Lisa A. McCrohan

    1. meghannathanson Post author

      Dear Lisa ….. I am sorry for the delay in responding to your wonderful words ….. I am also very moved by your writing and feel very much in alignment with you! Perhaps our paths will cross at some point …. I wouldn’t be surprised! Know that I am following your journey as well. Lots of love, Meghan

      1. Lisa A. McCrohan

        Dear Meghan, dear love. I so know how it is responding to posts/comments. Some times I miss things – on Facebook, email, and my blog. And that’s ok! I give myself permission to be very human! I have noticed that others give me that permission, too! Thank you for your kind words. I have found that i listen to the deep whispers within me and go with the timing that agrees with my heart and my dear ones. Yes, our paths may continue to cross. Many blessings to you, Lisa

  2. Miriam

    I’ve been there, in those moments you’re writing about. I think it is hardest when children are small, and we are so desperate for the company of others. I know that feeling of disappointment when you’re looking forward to something, when you need something, and a child is sick and you have to stay home instead. But I love the way you dealt with it- very beautiful. This is a season in your life, and it won’t last forever. My husband travels a lot for work since he changed jobs and we moved far away; and it’s still hard because I don’t have close friends or family here, but my kids are old enough that I don’t really need him around the way I did when they were young.

    1. meghannathanson Post author

      Dear Miriam …. thank you so much for writing and relating with me about this season in my life. It really is such a precious time and I can see how quickly it is passing already. All my very best to you, Meghan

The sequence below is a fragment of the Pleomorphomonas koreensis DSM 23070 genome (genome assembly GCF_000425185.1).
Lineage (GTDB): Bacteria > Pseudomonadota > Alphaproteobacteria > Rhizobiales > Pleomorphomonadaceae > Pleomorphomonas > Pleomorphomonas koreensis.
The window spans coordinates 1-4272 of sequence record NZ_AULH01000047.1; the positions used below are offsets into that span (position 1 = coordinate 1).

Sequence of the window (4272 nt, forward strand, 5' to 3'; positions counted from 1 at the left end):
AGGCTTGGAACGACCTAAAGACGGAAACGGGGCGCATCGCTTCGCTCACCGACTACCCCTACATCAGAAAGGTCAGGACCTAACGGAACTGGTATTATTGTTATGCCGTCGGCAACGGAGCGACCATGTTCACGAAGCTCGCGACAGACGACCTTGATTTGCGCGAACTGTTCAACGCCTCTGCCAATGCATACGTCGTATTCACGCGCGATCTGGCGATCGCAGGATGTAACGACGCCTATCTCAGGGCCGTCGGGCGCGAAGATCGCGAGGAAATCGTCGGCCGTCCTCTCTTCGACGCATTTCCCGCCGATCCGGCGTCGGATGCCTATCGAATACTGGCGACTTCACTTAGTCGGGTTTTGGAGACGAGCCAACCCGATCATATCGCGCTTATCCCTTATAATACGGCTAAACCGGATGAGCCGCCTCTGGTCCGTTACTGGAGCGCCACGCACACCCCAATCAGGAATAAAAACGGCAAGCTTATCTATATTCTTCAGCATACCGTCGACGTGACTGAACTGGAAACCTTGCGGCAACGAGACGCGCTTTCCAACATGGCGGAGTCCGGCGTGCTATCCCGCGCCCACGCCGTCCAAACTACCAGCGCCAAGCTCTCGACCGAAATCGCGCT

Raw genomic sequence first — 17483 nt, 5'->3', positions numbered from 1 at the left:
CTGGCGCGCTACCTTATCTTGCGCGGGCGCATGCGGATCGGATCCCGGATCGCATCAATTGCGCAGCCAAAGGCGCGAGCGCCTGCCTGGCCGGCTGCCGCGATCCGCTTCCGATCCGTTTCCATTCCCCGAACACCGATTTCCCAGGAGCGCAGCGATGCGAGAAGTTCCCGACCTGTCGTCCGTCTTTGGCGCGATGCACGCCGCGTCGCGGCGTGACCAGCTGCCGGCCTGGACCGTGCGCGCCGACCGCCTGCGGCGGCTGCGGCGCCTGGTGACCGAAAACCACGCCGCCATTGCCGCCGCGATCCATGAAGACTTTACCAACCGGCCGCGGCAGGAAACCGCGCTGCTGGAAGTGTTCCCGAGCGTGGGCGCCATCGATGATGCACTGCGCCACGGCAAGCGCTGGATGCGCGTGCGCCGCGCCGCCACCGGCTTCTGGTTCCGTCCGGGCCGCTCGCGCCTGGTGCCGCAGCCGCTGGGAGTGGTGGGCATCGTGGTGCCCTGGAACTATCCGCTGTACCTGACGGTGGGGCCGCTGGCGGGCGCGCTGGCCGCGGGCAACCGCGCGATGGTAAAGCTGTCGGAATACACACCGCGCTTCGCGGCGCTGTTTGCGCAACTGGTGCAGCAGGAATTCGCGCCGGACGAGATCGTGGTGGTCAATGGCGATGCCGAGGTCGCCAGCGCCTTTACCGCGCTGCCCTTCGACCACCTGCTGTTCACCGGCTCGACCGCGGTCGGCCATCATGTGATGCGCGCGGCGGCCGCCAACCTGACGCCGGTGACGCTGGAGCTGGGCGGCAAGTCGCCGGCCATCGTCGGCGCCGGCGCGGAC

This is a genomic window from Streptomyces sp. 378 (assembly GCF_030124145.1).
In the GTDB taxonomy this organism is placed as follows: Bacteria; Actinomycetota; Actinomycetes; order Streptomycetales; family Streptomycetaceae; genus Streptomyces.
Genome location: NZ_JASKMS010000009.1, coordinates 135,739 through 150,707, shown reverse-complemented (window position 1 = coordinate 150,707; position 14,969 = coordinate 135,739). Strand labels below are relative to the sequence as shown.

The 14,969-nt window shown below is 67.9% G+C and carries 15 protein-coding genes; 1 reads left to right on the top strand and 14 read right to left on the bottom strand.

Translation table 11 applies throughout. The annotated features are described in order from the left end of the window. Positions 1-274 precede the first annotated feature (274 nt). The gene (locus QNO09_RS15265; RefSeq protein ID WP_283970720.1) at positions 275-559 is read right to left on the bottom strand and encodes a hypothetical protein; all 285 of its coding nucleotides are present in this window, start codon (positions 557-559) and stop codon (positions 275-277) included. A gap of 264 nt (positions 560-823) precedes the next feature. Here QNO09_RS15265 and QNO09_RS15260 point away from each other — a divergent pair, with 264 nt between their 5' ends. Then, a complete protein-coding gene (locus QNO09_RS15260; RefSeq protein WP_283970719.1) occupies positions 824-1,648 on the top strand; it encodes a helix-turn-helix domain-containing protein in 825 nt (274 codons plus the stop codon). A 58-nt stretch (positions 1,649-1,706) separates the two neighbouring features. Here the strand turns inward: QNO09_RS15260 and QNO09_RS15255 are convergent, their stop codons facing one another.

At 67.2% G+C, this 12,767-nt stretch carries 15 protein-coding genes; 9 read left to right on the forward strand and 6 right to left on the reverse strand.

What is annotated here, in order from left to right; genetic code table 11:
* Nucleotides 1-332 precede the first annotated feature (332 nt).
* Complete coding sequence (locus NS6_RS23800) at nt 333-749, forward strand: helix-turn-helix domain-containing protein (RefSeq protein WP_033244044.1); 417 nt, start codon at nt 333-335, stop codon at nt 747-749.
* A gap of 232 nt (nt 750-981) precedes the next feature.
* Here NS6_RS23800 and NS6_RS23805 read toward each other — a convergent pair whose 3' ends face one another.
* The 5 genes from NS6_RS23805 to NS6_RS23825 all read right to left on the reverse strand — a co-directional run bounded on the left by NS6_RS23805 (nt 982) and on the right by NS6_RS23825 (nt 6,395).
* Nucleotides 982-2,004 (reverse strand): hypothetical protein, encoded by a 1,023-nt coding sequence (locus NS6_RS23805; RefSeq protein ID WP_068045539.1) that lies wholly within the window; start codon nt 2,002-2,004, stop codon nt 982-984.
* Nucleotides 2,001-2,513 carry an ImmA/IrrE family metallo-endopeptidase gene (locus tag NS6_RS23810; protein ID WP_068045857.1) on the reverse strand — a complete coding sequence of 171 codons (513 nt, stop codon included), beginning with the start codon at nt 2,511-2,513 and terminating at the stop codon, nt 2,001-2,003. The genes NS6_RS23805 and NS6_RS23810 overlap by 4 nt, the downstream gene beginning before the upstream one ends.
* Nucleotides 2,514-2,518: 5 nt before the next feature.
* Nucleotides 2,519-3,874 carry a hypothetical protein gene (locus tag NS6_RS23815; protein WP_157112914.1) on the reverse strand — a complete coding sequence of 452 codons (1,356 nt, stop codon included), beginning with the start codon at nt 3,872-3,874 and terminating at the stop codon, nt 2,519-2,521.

3. gena

    i felt your joy –this was a great example to teach your children —“best laid plans etc”
    i hope your 8 days is filled with these moments

    1. meghannathanson Post author

      Gena – Thank you for letting me know that this feeling of joy came through! I am on my last day before my husband arrives home and I can truly say that my boys and I had a wonderful time together this week. I created a sort of vacation for us and I know that God/The Universe was at work in evolving me in this process. Thank you for your support. All my very best to you and yours, Meghan

  4. mummalove

    I love the way you write. I imagine that phone call would have been very hard for your mum to make, as it was for you to hear. It’s so disappointing when the things we have our hearts set on fall through, but I love that you were able to open your heart to joyful possibilities x

    1. meghannathanson Post author

      Dear Mumma Love, You are so right, that call was not easy for my Mom but she passed on a story about how this happened to her when she was a young Mom with two little ones and that her Mom had said to her to just, “take it in her stride.” I loved hearing that story and could hear my Grandma’s voice in it. Thank you so much for taking the time to write and for your words. It heartens me to know that my words are touching others. Lots of love, Meghan

  5. Pingback: “I never found a companion that was so companionable as solitude.” —Henry David Thoreau | Mindful Mothering